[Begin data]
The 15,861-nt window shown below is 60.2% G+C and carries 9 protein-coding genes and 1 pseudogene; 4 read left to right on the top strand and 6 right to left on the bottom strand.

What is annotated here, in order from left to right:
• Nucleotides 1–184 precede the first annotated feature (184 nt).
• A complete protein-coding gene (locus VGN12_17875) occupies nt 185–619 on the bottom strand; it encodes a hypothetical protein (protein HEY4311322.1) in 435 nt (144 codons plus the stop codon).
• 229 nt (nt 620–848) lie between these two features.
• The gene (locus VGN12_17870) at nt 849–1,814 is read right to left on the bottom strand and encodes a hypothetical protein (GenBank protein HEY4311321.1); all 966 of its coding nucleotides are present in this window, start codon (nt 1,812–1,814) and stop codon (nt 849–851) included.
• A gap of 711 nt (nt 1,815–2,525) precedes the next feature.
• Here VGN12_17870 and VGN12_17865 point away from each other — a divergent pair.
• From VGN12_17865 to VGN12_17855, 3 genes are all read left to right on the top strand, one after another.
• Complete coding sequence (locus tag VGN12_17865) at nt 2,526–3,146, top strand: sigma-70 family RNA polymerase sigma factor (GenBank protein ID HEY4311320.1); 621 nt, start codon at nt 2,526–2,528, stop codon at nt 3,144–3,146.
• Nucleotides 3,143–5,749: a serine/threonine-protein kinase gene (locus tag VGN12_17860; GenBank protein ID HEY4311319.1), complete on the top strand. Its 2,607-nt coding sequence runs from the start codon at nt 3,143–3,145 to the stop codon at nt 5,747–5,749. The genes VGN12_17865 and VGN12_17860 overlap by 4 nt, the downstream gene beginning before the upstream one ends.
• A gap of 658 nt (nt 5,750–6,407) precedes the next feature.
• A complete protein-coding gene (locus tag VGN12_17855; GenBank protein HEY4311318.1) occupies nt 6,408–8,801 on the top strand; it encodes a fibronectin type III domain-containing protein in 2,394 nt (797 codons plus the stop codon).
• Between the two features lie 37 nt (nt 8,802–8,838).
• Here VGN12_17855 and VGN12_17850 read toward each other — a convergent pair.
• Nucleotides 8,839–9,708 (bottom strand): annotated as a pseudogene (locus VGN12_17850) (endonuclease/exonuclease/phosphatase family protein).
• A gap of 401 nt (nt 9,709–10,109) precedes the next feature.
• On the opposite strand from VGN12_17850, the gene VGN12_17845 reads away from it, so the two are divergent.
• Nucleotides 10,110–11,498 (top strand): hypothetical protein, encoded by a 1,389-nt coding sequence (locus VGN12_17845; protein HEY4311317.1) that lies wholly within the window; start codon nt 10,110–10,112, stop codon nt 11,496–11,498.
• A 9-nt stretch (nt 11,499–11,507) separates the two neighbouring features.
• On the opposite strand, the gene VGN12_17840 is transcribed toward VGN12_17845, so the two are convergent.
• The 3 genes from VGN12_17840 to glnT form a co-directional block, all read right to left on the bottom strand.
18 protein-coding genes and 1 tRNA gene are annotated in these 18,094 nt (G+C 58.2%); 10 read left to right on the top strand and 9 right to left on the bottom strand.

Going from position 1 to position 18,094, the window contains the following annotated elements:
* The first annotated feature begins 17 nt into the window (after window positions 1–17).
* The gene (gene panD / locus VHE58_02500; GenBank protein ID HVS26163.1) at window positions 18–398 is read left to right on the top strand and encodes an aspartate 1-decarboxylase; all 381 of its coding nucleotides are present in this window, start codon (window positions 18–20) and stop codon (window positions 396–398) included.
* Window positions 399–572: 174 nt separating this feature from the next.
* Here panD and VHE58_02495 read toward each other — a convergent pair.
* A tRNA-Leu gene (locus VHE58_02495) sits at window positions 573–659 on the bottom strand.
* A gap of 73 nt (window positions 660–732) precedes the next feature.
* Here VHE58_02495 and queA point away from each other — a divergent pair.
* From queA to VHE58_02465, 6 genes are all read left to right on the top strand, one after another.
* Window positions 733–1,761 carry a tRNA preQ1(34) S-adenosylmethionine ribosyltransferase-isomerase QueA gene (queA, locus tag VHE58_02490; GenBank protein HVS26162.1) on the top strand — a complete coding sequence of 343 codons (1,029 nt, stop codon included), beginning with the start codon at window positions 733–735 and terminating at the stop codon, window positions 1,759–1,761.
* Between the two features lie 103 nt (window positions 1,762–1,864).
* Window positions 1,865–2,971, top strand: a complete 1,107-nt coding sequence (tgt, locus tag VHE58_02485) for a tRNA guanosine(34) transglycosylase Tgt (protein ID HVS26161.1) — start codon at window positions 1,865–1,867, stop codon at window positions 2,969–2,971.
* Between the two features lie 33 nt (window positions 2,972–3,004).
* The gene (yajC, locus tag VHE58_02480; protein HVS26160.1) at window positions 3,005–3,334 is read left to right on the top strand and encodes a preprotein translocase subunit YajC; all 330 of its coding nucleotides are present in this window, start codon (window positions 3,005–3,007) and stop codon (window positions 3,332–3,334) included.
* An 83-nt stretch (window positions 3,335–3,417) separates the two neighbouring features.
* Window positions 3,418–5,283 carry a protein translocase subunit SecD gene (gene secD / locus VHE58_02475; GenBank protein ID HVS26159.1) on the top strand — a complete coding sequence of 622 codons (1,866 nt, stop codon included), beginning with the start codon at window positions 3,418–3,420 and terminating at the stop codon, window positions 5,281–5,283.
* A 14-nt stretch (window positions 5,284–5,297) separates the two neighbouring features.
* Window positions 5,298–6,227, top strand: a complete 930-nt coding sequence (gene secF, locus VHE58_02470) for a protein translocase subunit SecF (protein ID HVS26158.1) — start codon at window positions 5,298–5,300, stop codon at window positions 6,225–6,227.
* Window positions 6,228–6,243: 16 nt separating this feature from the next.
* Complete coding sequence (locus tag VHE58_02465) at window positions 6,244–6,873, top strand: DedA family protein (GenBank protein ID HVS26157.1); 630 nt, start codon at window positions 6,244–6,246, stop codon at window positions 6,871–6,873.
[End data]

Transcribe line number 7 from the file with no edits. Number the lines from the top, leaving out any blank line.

• A gap of 711 nt (nt 1,815–2,525) precedes the next feature.